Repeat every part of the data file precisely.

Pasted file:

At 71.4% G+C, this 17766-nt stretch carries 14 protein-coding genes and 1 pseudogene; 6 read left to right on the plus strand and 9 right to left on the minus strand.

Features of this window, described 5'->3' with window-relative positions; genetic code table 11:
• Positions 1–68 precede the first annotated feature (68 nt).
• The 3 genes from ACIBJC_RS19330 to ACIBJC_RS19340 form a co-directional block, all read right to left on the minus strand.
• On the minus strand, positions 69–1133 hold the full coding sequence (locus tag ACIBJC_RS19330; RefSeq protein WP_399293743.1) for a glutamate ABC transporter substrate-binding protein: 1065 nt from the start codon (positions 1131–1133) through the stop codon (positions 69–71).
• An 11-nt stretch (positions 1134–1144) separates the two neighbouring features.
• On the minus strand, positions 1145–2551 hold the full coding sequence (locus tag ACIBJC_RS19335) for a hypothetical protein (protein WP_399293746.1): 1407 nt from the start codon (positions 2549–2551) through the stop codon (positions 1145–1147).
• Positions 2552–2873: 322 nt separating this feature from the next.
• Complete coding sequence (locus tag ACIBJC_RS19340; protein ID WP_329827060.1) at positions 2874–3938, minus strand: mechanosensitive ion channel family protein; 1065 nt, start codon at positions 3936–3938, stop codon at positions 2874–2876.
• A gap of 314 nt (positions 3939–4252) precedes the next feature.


At 71.4% G+C, this 17766-nt stretch carries 14 protein-coding genes and 1 pseudogene; 6 read left to right on the plus strand and 9 right to left on the minus strand.

Features of this window, described 5'->3' with window-relative positions; genetic code table 11:
• Positions 1–68 precede the first annotated feature (68 nt).
• The 3 genes from ACIBJC_RS19330 to ACIBJC_RS19340 form a co-directional block, all read right to left on the minus strand.
• On the minus strand, positions 69–1133 hold the full coding sequence (locus tag ACIBJC_RS19330; RefSeq protein WP_399293743.1) for a glutamate ABC transporter substrate-binding protein: 1065 nt from the start codon (positions 1131–1133) through the stop codon (positions 69–71).
• An 11-nt stretch (positions 1134–1144) separates the two neighbouring features.
• On the minus strand, positions 1145–2551 hold the full coding sequence (locus tag ACIBJC_RS19335) for a hypothetical protein (protein WP_399293746.1): 1407 nt from the start codon (positions 2549–2551) through the stop codon (positions 1145–1147).
• Positions 2552–2873: 322 nt separating this feature from the next.
• Complete coding sequence (locus tag ACIBJC_RS19340; protein ID WP_329827060.1) at positions 2874–3938, minus strand: mechanosensitive ion channel family protein; 1065 nt, start codon at positions 3936–3938, stop codon at positions 2874–2876.
• A gap of 314 nt (positions 3939–4252) precedes the next feature.